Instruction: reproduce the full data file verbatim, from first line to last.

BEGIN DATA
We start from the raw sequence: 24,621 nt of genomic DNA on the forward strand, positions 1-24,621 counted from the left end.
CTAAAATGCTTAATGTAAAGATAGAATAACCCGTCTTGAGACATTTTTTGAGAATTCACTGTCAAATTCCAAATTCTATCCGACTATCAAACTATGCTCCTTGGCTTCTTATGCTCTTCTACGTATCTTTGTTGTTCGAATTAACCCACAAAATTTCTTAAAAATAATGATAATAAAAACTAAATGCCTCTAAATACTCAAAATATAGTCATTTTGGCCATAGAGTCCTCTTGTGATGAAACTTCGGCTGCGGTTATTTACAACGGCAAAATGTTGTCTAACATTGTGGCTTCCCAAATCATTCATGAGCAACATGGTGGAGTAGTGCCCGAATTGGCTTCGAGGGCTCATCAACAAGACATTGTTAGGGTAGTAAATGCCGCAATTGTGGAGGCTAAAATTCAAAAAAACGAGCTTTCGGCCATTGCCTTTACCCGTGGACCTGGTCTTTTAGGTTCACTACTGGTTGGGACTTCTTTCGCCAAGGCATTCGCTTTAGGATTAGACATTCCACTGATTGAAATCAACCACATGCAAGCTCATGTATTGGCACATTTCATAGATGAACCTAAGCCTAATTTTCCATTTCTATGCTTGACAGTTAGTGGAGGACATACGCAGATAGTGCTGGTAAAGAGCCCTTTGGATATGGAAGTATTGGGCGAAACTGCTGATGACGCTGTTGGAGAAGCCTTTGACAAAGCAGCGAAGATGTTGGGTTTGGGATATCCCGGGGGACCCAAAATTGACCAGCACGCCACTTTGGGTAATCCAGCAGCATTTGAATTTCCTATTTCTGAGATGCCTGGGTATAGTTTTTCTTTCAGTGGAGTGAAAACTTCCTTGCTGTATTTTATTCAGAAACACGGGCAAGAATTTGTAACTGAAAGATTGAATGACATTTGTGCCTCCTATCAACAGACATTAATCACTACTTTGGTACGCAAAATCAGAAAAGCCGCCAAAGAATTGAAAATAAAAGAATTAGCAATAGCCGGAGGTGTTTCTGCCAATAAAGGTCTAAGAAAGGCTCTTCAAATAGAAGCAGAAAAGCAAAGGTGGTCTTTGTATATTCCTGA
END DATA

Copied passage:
We start from the raw sequence: 24,621 nt of genomic DNA on the forward strand, positions 1-24,621 counted from the left end.
CTAAAATGCTTAATGTAAAGATAGAATAACCCGTCTTGAGACATTTTTTGAGAATTCACTGTCAAATTCCAAATTCTATCCGACTATCAAACTATGCTCCTTGGCTTCTTATGCTCTTCTACGTATCTTTGTTGTTCGAATTAACCCACAAAATTTCTTAAAAATAATGATAATAAAAACTAAATGCCTCTAAATACTCAAAATATAGTCATTTTGGCCATAGAGTCCTCTTGTGATGAAACTTCGGCTGCGGTTATTTACAACGGCAAAATGTTGTCTAACATTGTGGCTTCCCAAATCATTCATGAGCAACATGGTGGAGTAGTGCCCGAATTGGCTTCGAGGGCTCATCAACAAGACATTGTTAGGGTAGTAAATGCCGCAATTGTGGAGGCTAAAATTCAAAAAAACGAGCTTTCGGCCATTGCCTTTACCCGTGGACCTGGTCTTTTAGGTTCACTACTGGTTGGGACTTCTTTCGCCAAGGCATTCGCTTTAGGATTAGACATTCCACTGATTGAAATCAACCACATGCAAGCTCATGTATTGGCACATTTCATAGATGAACCTAAGCCTAATTTTCCATTTCTATGCTTGACAGTTAGTGGAGGACATACGCAGATAGTGCTGGTAAAGAGCCCTTTGGATATGGAAGTATTGGGCGAAACTGCTGATGACGCTGTTGGAGAAGCCTTTGACAAAGCAGCGAAGATGTTGGGTTTGGGATATCCCGGGGGACCCAAAATTGACCAGCACGCCACTTTGGGTAATCCAGCAGCATTTGAATTTCCTATTTCTGAGATGCCTGGGTATAGTTTTTCTTTCAGTGGAGTGAAAACTTCCTTGCTGTATTTTATTCAGAAACACGGGCAAGAATTTGTAACTGAAAGATTGAATGACATTTGTGCCTCCTATCAACAGACATTAATCACTACTTTGGTACGCAAAATCAGAAAAGCCGCCAAAGAATTGAAAATAAAAGAATTAGCAATAGCCGGAGGTGTTTCTGCCAATAAAGGTCTAAGAAAGGCTCTTCAAATAGAAGCAGAAAAGCAAAGGTGGTCTTTGTATATTCCTGA